Thai Constellations, however, are very pricey. It is less difficult to grow via cuttings and tissue culture, but it is still uncommon, which makes it expensive. Although it won’t be as expensive as a well-known Monstera Albo, it won’t be cheap either.

Make sure to see the actual cutting you will receive before purchasing an Albo. Albos differ greatly, but Thai Constellation cuttings are very similar to one another.

To ensure that the plant has a good chance of surviving and will have a beautiful variegated appearance, make sure the white is present and there is adequate greens.

If it has chunky white areas, the rest of the plant will have chunky white sections as it grows. The rest of the plant will tend to mimic the white if it is more wavy or swirly.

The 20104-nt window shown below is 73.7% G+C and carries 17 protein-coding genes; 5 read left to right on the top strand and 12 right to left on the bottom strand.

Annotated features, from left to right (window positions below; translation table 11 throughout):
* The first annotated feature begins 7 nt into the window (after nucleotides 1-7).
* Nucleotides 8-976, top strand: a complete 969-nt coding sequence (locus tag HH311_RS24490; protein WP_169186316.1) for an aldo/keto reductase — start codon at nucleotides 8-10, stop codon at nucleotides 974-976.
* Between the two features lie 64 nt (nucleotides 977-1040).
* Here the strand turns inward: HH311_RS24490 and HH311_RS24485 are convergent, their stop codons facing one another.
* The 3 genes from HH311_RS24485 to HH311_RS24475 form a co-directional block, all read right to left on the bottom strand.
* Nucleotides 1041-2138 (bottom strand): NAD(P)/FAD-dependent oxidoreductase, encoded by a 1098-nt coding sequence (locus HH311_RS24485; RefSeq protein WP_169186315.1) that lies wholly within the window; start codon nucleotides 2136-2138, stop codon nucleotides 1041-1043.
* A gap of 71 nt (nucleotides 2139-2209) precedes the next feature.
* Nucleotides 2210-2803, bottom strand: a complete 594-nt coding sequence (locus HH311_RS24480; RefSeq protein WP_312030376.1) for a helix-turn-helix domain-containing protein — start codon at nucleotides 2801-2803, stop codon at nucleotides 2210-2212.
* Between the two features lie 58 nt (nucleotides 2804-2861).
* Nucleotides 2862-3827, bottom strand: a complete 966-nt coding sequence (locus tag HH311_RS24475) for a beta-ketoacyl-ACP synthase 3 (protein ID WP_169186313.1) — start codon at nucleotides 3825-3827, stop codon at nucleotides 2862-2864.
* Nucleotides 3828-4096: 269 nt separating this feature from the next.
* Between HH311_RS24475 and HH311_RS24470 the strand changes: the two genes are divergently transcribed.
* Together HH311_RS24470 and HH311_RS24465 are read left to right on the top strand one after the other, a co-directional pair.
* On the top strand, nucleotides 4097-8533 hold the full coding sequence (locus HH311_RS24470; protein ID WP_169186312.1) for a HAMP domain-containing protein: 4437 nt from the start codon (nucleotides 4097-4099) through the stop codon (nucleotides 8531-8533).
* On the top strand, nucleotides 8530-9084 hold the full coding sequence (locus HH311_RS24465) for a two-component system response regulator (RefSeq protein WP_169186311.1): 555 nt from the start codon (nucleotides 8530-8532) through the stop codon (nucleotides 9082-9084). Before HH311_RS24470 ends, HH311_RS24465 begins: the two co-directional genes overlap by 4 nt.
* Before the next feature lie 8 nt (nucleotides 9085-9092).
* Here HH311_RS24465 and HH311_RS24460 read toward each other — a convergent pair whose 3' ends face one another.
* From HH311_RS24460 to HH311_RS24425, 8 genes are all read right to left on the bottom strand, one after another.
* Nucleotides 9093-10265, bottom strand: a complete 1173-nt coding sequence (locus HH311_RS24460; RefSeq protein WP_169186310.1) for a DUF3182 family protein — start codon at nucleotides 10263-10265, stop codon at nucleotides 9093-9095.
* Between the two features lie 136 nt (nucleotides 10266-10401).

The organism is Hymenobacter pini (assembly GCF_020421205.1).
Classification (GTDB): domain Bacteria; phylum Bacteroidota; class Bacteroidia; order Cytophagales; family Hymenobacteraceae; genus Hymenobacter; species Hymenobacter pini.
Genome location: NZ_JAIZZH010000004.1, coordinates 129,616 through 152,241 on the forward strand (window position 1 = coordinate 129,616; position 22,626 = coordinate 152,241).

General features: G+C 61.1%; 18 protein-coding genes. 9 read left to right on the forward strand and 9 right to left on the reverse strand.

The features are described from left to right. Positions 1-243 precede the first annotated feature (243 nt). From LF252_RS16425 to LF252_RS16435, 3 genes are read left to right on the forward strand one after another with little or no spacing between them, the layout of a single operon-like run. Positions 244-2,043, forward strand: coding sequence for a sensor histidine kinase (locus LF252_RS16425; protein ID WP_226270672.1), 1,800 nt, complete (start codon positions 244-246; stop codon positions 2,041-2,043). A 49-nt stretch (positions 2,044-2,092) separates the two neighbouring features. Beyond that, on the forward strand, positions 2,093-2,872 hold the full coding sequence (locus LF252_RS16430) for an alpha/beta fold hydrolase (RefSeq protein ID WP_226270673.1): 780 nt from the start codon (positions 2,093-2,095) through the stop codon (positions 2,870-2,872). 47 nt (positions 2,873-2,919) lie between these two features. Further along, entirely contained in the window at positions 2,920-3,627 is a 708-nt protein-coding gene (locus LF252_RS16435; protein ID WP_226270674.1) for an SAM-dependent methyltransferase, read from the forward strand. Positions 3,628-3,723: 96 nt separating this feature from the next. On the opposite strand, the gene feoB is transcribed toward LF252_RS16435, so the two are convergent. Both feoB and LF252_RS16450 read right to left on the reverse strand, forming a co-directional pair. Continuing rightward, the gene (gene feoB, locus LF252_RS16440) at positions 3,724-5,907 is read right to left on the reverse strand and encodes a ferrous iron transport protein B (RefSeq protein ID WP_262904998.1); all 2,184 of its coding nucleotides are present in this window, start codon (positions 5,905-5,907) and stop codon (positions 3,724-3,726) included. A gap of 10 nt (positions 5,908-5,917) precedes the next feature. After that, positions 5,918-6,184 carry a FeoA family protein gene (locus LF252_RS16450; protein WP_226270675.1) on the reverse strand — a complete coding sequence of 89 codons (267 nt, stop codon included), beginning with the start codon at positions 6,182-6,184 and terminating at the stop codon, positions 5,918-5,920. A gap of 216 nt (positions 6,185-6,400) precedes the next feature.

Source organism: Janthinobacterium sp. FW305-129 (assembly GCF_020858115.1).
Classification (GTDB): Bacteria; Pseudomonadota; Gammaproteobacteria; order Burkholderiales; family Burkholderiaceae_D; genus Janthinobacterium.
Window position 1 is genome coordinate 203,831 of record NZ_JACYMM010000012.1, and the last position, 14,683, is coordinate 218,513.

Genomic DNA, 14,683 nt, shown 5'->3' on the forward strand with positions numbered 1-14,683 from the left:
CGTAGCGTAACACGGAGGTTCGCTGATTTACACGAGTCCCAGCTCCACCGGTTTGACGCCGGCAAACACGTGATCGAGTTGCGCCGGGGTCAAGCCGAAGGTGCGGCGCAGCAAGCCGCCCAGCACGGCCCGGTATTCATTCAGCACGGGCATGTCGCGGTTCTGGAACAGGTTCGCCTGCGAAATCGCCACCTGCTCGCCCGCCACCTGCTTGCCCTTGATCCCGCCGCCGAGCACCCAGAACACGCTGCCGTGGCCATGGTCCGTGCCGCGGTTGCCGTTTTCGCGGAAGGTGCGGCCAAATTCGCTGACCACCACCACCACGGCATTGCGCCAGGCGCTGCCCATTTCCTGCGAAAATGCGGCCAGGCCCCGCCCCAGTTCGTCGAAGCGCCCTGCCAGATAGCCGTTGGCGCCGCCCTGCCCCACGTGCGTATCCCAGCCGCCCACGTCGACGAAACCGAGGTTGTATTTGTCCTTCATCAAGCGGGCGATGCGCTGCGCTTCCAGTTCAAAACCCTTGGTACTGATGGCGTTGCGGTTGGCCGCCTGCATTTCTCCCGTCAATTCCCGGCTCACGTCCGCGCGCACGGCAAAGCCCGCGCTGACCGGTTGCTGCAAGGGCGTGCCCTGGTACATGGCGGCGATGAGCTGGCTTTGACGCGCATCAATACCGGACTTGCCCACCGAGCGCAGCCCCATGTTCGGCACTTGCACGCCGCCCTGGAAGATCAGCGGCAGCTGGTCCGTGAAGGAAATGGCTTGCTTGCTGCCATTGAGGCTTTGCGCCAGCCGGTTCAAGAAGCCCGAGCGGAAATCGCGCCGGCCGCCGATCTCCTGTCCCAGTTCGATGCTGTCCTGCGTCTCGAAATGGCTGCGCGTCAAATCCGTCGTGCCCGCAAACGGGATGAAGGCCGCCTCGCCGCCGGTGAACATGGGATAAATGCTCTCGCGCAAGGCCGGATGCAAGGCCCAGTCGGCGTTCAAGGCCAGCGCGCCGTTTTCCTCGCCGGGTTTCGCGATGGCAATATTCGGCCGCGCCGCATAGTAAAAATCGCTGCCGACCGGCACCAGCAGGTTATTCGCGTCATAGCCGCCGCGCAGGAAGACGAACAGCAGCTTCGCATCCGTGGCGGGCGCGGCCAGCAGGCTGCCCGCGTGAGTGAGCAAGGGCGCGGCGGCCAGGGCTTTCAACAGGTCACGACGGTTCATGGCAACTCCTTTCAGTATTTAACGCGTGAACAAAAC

An Albo’s variegation will largely follow the same pattern no matter where it grows on the plant, in contrast to a Thai Constellation, which can exhibit fairly different variegation. This implies that it’s crucial to have seen the plant in person before buying it so you know exactly what you’re getting and that it’s healthy.

Does Costa Farms provide Thai constellations for sale?

The well-known Monstera cultivar “Thai Constellation” won’t be sold this year, according to a Costa Farms announcement. The following notification has been published by the business on its website and social media:

At Costa Farms, we share your enthusiasm for Monstera ‘Thai Constellation’ because we are also quite interested in it. Additionally, we are aware that many of you are disappointed that it is still not on the market after we presented it at the TPIE trade conference in 2020. Our staff is similarly disappointed that we weren’t able to release it for you.